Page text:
Getting to this point has been hard work. Painting both sides slows things down, especially at the start when there isn't enough to game with (and your painting a lot of Napoleonic stuff for clients during the week). Let's see how it goes from this point on.

Thursday, 4 July 2019

First game of Lasalle - first thoughts

Last night Peter J. and I played our first game using Lasalle rules by Sam Mustafa. The scenario set up can be found here: The Bridges at Taco Reir

The first thing to say, as when playing most rules for the first time, is that we played several things slightly wrong. Most especially, I forgot that the recovery test often requires the rolling of more than one dice - so things recovered far too easily. 

Anyway, the game rattled along at a fair lick and by the end of the evening we had the basics pretty well sorted - we even discovered the Recovery Test mistake. Both of us had broken some enemy units and by the end of the evening and just about every unit had got its teeth into the enemy. 

The British were breaking the French left and pressing towards the pontoon bridge and the French had broken through the British centre and were mounting the high ground.

According to the rules we were about to run out of time; at best guess we played 18 player turns (9 each) - so the game could be called a draw. The 'lack of result' was largely down to advancing in line rather than column - a habit picked up from playing rules with much greater move and shooting distances - which meant several 'wasted' early turns.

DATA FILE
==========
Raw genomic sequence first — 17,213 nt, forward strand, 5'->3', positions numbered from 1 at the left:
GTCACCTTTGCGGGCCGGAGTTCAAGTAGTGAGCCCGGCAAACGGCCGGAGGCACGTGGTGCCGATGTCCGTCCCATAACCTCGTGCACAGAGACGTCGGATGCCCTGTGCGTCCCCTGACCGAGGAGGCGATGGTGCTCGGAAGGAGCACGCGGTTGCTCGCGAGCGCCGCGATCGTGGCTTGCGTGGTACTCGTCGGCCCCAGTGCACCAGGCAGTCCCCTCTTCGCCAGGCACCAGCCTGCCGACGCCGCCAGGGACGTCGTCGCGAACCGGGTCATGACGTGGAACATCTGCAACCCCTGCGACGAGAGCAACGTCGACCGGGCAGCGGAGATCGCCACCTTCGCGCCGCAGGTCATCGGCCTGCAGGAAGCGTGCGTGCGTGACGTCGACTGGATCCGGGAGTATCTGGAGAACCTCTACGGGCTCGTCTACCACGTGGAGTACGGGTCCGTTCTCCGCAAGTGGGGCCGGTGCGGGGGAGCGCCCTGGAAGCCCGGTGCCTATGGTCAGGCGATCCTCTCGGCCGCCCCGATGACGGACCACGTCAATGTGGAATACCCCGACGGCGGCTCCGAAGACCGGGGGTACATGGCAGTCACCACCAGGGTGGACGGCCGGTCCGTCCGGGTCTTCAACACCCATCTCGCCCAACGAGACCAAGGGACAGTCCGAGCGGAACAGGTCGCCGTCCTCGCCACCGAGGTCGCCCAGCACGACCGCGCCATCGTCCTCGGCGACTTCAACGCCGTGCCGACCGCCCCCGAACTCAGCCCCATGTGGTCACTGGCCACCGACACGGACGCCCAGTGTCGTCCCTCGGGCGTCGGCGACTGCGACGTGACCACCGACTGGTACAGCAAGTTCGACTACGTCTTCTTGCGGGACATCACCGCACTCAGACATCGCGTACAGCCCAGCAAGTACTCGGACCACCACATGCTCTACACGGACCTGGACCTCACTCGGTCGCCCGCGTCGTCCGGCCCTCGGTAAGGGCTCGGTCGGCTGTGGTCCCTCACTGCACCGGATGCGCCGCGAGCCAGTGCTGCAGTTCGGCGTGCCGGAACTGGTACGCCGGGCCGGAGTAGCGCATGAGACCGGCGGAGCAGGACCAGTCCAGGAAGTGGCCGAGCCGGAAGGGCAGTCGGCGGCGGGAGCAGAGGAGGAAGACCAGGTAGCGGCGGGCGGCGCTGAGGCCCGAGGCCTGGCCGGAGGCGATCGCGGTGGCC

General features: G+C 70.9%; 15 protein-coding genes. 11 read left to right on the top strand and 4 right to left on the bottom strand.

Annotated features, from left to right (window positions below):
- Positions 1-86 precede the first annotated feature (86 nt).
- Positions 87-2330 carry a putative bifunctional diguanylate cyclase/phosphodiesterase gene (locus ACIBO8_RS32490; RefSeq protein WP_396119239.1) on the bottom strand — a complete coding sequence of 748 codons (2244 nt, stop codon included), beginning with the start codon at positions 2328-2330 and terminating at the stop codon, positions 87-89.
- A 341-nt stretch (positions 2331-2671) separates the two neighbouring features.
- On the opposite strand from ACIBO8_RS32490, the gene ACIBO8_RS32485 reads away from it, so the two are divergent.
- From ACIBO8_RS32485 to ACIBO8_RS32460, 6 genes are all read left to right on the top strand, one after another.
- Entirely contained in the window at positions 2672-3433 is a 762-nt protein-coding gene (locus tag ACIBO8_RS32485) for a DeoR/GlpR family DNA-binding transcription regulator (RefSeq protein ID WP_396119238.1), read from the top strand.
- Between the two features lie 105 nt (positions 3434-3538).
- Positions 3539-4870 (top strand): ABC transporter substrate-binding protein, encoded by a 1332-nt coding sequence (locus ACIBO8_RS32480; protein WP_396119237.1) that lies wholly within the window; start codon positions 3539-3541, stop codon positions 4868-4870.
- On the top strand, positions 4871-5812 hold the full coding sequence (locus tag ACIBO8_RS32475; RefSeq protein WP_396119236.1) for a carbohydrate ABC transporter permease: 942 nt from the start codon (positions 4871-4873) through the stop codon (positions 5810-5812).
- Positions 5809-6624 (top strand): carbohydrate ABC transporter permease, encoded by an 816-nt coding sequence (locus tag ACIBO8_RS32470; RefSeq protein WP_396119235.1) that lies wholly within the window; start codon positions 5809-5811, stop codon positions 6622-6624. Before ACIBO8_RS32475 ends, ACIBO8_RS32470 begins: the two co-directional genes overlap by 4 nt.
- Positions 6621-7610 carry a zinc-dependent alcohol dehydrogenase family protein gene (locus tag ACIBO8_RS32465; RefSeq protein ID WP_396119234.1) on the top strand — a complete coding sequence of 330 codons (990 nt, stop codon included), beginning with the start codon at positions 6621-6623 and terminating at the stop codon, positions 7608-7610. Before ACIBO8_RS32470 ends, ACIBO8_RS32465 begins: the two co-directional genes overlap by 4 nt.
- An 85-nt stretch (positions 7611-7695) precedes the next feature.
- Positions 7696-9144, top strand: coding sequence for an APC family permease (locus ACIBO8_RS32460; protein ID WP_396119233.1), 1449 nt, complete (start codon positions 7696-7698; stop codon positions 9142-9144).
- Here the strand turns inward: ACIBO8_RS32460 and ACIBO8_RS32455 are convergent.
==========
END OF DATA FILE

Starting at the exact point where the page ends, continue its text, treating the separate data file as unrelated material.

Good things about the rules: 

Lasalle has a superb, very clever upside down move sequence that we liked very much. It allowed for much cut and thrust whilst keeping everything 'clean'. By that I mean that despite the confused look of the battlefield the game wasn't confusing at all. The move sequence is the basic mechanism that runs this game and it is excellent.

We liked several clear cut rulings - like not being able to shoot if there are any friendly troops in your fire zone closer than the enemy (straight ahead, width of unit, out to 8" for musketry, and about 40" for artillery roundshot). I just need to make a few beaten zone templates.

The factors for shooting and melee are kept to an absolute minimum. Indeed, there are astonishingly few. There are quick reference sheets but I can see these becoming almost redundant after a few games because there is so little 'detail' to remember. 

The complexity in the game comes from what I might call 'situation rules' which are well explained in the main rule book. There are a fair few of these. Fortunately, they are mostly intuitive; I'm sure these to will be remembered and become second nature after a few games.